May 24, 2012 · 10:05 AM
@pmitten, absolutely. When I wrote that, I was mostly thinking of the dangers of someone making it with regular oats but thinking it was “GF” and then sharing with a friend. I’ll update to be more accurate!
Jul 13, 2012 · 4:24 PM
I’m going to try this recipe out real soon — but I just had one question: when you say, “not get good results with commercial corn syrup”, are you talking flavour-wise or texture-wise? I’m after the crunchy texture, but not too particular about the these-just-spent-forever-in-a-box-of-cereal flavour.
Thanks for any advice you can give me! I know you’re super busy.
· Christine · http://angrycherry.com
Jul 13, 2012 · 7:02 PM
@Christine, I’m definitely talking about texture. If you use regular Karo corn syrup, the marshmallows won’t ever get crunchy. When making your own corn syrup though, you don’t have to steep in the corn (which is just a step for flavor) if you want to simplify the process, though. Happy baking!
Aug 31, 2012 · 11:22 PM
Zashee, one miiiiiiilion years. Really. I probably make any given recipe a dozen times before I blog about it, some way more, and for the recipes that will be in the book I’m making them four or five dozen times. Fortunately baking is my job, so I can make the same thing six days a week for a month or two until I perfect it. Sometimes it’s insanely frustrating, but It’s really fun watching a recipe evolve and take shape and learning more and more about how ingredients interact. Thanks for all the comments lately, it’s nice to “meet” you.
Sep 02, 2012 · 3:21 AM
Your welcome…I love your site! I had actually gone to culinary school studying pastries and worked as a chocolatier and pastry cook for a little while…but due to starting a family, went back to my previous career for better finances and less hectic schedule. I do make decorative cakes on the side…but reading your blog makes me miss being in the kitchen sometimes. You are very inspirational! Thanks!
Sep 02, 2012 · 9:54 AM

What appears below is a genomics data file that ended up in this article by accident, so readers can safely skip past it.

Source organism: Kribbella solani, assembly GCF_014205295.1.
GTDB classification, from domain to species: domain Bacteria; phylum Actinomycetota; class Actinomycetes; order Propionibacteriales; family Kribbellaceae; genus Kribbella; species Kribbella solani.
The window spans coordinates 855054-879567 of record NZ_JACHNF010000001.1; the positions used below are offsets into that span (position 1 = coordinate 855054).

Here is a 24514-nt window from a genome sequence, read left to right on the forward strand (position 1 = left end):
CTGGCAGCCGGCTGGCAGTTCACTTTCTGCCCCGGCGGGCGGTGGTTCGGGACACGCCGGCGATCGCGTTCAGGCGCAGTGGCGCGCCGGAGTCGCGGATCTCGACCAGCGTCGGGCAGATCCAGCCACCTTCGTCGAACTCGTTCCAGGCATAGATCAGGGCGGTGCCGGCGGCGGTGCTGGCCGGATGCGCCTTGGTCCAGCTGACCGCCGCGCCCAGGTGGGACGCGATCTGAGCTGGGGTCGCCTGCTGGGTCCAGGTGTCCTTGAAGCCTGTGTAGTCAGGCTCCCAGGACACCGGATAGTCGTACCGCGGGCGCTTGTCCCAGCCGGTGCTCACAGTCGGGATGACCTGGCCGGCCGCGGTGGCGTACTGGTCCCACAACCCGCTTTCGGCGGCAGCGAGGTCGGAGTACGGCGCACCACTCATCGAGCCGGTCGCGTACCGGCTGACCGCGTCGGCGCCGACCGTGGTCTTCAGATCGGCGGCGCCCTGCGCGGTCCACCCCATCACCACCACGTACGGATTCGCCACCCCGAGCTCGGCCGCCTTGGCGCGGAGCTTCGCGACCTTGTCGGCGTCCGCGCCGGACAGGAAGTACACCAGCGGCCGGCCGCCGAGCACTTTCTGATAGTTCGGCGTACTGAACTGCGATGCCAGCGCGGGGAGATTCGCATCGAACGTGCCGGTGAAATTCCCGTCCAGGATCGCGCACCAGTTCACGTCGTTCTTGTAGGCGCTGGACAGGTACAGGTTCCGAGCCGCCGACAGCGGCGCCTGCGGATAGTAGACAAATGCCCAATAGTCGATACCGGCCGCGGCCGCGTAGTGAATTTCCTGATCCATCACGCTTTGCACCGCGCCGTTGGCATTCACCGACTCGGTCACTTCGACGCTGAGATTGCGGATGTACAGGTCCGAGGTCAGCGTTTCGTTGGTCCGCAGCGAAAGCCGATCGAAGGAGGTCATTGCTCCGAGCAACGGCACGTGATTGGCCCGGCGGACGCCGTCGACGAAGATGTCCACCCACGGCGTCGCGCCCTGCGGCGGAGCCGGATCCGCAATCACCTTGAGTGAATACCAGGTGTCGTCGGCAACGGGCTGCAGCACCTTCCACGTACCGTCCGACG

Oh, how cool, Zashee! Yeah, I often think how incredibly un-friendly my job is to a family. We don’t have kids yet, but the hours and demands are hard enough on us as a married couple. That’s amazing you had a back up career to fall back on, how fortunate. Miss the kitchen, but know the grass is always greener. I dream of an office job where I get to sit down all day in the air conditioning. Haha. It’s my version of nirvana…
Jan 13, 2013 · 11:39 PM
Hi, I am excited to find this recipe, can’t wait to try this out. I was wondering if I NEED to use orange flower water in order for the recipe to work? If I omit it will it make a huge difference?
· aish · http://www.atouchofsugar.co.uk/
Jan 14, 2013 · 12:08 AM
Hi Aish! The OFW is by no means make or break for the recipe, it just adds a flavor that seems spot on to me. By all means omit it if you don’t have any on hand!
Jan 18, 2013 · 11:25 PM
Sorry…Just one more question…is gelatin supposed to smell? I have never used it before….the smell is just awful!
· aish · http://www.atouchofsugar.co.uk/
Jan 19, 2013 · 10:04 AM
Hi aish! Yup, it’s pretty stinky. Some brands are worse than others, though. In any case, smell dissipates as you progress with the recipe, so no need to worry.
Feb 18, 2013 · 5:07 PM
what the hell
· mbg k · http://http/fzjacfqsh/happy
Feb 19, 2013 · 5:53 AM
Stella and Everyone who asked about Agar-agar! Hi! I’m an American who has been living in Malaysia for a while, and out here they use agar-agar for all kinds of jellies and puddings. If you can’t get it in your country, try using caragheen instead. Both Agar and caragheen are vegetable gelatins derived from different types of ocean seaweed. If you’re only vegetarian, but not vegan, there is fish gelatin available that has been deodorized so it doesn’t smell like fish, and has been used in making marshmallows out here in Southeast Asia. Hope this helps! Email me for any further questions.
Feb 19, 2013 · 9:57 PM
Hi tvcmikey! Thanks for the extra info! I’ve had some success using agar in other marshamallowy recipes, but not this one. I’ve seen caragheen at the market before, but haven’t ever picked it up. I’ll have to give it a try, thanks for the recommendation.
Apr 08, 2013 · 9:11 AM
HI Bakaholic! They’d probably have a lot of fun helping out! Punching out the shapes is the hardest/most time consuming part. You could make quick work of it with an army of helpers!
Nov 07, 2013 · 10:53 AM
Hi Kat! I don’t think stevia would work, because the sugar’s role in the recipe is not for sweetness, but for structure and texture. While stevia is good for sweetening in many cases, it’s unable to provide the sort of crystalline formations the marshmallows need to be whip and then turn crispy.
If calories are your only concern, I wouldn’t sweat it. The marshmallows are meant to be eaten like the ones from a cereal box, only a small handful sprinkled over something else. With a serving size like that, the calorie count is pretty low!